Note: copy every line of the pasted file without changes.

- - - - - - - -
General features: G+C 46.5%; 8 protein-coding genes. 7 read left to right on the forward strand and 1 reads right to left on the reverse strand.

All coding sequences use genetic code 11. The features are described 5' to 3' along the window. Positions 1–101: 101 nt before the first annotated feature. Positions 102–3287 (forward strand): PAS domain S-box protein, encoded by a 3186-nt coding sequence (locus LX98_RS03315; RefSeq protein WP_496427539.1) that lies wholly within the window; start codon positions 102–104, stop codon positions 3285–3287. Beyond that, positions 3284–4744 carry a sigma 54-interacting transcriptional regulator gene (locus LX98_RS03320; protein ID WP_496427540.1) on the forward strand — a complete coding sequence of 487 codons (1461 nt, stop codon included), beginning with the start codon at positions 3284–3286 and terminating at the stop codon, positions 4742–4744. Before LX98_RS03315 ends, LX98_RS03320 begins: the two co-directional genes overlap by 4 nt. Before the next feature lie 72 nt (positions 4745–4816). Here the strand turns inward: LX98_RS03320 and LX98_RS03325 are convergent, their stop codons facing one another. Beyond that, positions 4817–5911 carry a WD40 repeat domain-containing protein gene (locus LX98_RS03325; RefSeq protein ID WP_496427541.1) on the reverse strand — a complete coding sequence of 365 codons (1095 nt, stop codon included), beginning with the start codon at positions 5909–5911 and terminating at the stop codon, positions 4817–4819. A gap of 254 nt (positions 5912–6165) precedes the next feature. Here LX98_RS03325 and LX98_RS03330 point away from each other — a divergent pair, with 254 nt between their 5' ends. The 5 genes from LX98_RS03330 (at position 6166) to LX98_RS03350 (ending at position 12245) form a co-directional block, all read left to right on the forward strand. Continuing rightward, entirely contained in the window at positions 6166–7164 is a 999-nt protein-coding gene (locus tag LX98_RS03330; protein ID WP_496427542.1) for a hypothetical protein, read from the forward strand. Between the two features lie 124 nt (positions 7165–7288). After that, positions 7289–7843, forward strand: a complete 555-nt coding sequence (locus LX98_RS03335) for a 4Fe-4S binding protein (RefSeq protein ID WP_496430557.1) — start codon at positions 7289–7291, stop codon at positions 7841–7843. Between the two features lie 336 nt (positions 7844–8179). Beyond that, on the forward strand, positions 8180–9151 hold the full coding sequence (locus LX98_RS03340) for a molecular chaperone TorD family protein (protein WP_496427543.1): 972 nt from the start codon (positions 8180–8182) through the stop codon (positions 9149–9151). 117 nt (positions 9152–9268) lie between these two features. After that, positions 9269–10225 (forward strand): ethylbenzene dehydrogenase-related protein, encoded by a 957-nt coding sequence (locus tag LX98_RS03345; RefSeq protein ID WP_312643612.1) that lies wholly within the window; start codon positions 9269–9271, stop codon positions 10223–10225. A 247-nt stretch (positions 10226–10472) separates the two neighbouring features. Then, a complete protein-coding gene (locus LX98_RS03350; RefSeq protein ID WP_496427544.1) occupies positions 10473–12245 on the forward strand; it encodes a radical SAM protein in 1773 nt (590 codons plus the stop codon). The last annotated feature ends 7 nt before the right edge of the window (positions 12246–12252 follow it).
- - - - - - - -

General features: G+C 46.5%; 8 protein-coding genes. 7 read left to right on the forward strand and 1 reads right to left on the reverse strand.

All coding sequences use genetic code 11. The features are described 5' to 3' along the window. Positions 1–101: 101 nt before the first annotated feature. Positions 102–3287 (forward strand): PAS domain S-box protein, encoded by a 3186-nt coding sequence (locus LX98_RS03315; RefSeq protein WP_496427539.1) that lies wholly within the window; start codon positions 102–104, stop codon positions 3285–3287. Beyond that, positions 3284–4744 carry a sigma 54-interacting transcriptional regulator gene (locus LX98_RS03320; protein ID WP_496427540.1) on the forward strand — a complete coding sequence of 487 codons (1461 nt, stop codon included), beginning with the start codon at positions 3284–3286 and terminating at the stop codon, positions 4742–4744. Before LX98_RS03315 ends, LX98_RS03320 begins: the two co-directional genes overlap by 4 nt. Before the next feature lie 72 nt (positions 4745–4816). Here the strand turns inward: LX98_RS03320 and LX98_RS03325 are convergent, their stop codons facing one another. Beyond that, positions 4817–5911 carry a WD40 repeat domain-containing protein gene (locus LX98_RS03325; RefSeq protein ID WP_496427541.1) on the reverse strand — a complete coding sequence of 365 codons (1095 nt, stop codon included), beginning with the start codon at positions 5909–5911 and terminating at the stop codon, positions 4817–4819. A gap of 254 nt (positions 5912–6165) precedes the next feature. Here LX98_RS03325 and LX98_RS03330 point away from each other — a divergent pair, with 254 nt between their 5' ends. The 5 genes from LX98_RS03330 (at position 6166) to LX98_RS03350 (ending at position 12245) form a co-directional block, all read left to right on the forward strand. Continuing rightward, entirely contained in the window at positions 6166–7164 is a 999-nt protein-coding gene (locus tag LX98_RS03330; protein ID WP_496427542.1) for a hypothetical protein, read from the forward strand. Between the two features lie 124 nt (positions 7165–7288). After that, positions 7289–7843, forward strand: a complete 555-nt coding sequence (locus LX98_RS03335) for a 4Fe-4S binding protein (RefSeq protein ID WP_496430557.1) — start codon at positions 7289–7291, stop codon at positions 7841–7843. Between the two features lie 336 nt (positions 7844–8179). Beyond that, on the forward strand, positions 8180–9151 hold the full coding sequence (locus LX98_RS03340) for a molecular chaperone TorD family protein (protein WP_496427543.1): 972 nt from the start codon (positions 8180–8182) through the stop codon (positions 9149–9151). 117 nt (positions 9152–9268) lie between these two features. After that, positions 9269–10225 (forward strand): ethylbenzene dehydrogenase-related protein, encoded by a 957-nt coding sequence (locus tag LX98_RS03345; RefSeq protein ID WP_312643612.1) that lies wholly within the window; start codon positions 9269–9271, stop codon positions 10223–10225. A 247-nt stretch (positions 10226–10472) separates the two neighbouring features. Then, a complete protein-coding gene (locus LX98_RS03350; RefSeq protein ID WP_496427544.1) occupies positions 10473–12245 on the forward strand; it encodes a radical SAM protein in 1773 nt (590 codons plus the stop codon). The last annotated feature ends 7 nt before the right edge of the window (positions 12246–12252 follow it).